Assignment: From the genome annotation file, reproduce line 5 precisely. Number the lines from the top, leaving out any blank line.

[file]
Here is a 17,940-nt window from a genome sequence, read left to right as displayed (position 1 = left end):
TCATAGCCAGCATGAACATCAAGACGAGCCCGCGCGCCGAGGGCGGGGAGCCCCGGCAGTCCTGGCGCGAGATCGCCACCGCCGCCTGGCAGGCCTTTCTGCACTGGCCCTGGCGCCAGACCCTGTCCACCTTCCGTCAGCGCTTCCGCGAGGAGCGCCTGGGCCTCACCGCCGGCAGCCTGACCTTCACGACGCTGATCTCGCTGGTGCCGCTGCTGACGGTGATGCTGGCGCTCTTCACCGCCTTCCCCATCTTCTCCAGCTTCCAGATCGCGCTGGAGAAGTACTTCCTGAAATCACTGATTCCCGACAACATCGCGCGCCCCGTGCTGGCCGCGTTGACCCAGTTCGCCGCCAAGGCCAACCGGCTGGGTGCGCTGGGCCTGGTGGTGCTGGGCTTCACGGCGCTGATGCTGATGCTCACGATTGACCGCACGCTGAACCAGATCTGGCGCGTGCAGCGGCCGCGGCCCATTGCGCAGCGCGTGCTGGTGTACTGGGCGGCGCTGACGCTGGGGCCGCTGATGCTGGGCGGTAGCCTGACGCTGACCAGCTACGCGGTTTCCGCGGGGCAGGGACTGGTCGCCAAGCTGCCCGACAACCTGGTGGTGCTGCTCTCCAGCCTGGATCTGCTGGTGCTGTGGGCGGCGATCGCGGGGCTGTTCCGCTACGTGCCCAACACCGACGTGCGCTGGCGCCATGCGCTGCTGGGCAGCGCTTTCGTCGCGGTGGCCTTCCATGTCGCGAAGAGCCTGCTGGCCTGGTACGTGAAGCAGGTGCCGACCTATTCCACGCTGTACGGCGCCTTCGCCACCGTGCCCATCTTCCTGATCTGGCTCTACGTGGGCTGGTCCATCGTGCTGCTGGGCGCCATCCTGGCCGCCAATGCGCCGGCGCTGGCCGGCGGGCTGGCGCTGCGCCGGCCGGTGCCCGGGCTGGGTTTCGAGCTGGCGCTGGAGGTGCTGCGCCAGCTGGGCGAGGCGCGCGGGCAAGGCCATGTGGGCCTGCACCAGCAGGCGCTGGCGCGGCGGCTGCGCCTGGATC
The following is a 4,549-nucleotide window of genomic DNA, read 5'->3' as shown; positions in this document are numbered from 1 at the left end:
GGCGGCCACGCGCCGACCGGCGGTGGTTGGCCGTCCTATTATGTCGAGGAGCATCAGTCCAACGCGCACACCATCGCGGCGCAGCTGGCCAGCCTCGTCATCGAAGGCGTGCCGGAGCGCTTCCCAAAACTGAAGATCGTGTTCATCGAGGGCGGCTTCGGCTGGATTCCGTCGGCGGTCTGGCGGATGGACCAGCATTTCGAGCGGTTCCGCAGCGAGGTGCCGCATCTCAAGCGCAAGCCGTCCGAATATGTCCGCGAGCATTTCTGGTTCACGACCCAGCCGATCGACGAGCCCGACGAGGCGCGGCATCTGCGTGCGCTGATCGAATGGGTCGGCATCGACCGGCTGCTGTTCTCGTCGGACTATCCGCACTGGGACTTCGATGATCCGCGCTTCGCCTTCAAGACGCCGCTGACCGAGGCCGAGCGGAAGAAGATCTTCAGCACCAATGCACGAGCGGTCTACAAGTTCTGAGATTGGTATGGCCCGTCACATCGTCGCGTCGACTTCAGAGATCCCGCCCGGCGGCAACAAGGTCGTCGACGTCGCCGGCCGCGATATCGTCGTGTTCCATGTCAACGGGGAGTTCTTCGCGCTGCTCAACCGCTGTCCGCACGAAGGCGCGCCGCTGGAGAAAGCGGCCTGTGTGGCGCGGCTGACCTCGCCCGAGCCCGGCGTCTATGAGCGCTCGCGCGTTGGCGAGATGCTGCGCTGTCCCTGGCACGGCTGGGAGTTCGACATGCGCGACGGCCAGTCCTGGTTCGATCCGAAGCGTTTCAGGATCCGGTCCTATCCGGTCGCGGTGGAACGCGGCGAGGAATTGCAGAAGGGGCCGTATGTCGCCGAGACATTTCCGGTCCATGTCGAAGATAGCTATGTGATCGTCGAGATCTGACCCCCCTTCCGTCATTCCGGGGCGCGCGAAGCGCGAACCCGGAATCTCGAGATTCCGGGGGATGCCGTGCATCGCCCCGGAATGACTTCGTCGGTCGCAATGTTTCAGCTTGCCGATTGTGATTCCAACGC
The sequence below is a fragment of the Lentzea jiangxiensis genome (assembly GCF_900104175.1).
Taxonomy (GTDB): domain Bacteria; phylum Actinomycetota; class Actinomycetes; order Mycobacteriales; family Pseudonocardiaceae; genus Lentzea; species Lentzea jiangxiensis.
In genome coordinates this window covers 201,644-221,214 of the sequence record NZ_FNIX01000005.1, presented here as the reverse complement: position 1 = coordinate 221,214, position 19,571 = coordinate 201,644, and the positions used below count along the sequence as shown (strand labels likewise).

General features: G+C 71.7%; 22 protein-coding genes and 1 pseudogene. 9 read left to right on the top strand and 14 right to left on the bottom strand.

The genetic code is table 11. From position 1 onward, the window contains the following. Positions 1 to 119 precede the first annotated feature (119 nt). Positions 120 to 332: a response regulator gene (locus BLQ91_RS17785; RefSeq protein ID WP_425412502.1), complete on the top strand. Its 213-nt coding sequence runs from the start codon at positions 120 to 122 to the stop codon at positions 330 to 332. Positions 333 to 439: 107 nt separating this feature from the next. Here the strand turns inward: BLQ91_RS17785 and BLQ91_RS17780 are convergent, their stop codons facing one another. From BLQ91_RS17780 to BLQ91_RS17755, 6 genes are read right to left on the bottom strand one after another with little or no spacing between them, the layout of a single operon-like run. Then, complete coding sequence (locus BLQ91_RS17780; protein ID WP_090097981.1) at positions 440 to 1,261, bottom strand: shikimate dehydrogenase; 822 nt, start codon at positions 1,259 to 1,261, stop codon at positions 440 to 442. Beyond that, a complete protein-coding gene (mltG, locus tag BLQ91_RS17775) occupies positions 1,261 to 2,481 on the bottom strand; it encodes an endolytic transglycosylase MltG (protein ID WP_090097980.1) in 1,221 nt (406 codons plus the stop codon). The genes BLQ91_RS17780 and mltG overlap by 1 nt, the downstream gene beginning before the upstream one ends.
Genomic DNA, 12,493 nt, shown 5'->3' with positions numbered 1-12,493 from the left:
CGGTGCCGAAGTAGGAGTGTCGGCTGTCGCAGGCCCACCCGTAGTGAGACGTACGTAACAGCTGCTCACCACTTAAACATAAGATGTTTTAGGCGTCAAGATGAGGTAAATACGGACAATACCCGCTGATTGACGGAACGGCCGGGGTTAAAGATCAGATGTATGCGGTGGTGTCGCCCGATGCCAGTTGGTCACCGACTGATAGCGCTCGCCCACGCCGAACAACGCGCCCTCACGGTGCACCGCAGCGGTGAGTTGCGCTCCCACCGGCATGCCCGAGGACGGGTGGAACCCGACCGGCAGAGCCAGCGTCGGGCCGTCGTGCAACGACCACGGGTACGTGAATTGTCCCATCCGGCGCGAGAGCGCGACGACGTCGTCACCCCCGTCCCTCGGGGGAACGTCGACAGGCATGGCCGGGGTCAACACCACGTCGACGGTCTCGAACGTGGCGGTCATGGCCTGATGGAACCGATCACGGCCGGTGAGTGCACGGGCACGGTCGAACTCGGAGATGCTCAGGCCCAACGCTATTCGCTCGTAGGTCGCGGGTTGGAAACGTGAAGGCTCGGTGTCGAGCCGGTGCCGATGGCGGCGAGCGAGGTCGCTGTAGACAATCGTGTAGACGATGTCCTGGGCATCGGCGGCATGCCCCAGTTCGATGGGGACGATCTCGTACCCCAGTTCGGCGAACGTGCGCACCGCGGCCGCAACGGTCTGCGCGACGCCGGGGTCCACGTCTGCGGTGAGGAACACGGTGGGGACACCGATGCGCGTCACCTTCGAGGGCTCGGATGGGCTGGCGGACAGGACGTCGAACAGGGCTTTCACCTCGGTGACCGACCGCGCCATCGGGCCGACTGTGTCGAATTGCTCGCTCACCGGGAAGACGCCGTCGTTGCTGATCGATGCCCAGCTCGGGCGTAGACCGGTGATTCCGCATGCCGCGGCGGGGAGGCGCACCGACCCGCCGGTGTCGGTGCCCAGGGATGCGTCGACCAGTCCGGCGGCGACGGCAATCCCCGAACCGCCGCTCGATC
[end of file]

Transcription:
The sequence below is a fragment of the Lentzea jiangxiensis genome (assembly GCF_900104175.1).